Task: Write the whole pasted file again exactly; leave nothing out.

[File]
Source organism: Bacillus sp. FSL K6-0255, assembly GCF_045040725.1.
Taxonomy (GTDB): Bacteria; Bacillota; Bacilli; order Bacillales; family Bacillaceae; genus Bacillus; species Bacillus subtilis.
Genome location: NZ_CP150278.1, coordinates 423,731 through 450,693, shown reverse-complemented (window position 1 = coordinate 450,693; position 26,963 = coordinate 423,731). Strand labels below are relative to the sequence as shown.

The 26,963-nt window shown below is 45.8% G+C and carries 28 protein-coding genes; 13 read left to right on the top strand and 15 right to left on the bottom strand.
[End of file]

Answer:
Source organism: Bacillus sp. FSL K6-0255, assembly GCF_045040725.1.
Taxonomy (GTDB): Bacteria; Bacillota; Bacilli; order Bacillales; family Bacillaceae; genus Bacillus; species Bacillus subtilis.
Genome location: NZ_CP150278.1, coordinates 423,731 through 450,693, shown reverse-complemented (window position 1 = coordinate 450,693; position 26,963 = coordinate 423,731). Strand labels below are relative to the sequence as shown.

The 26,963-nt window shown below is 45.8% G+C and carries 28 protein-coding genes; 13 read left to right on the top strand and 15 right to left on the bottom strand.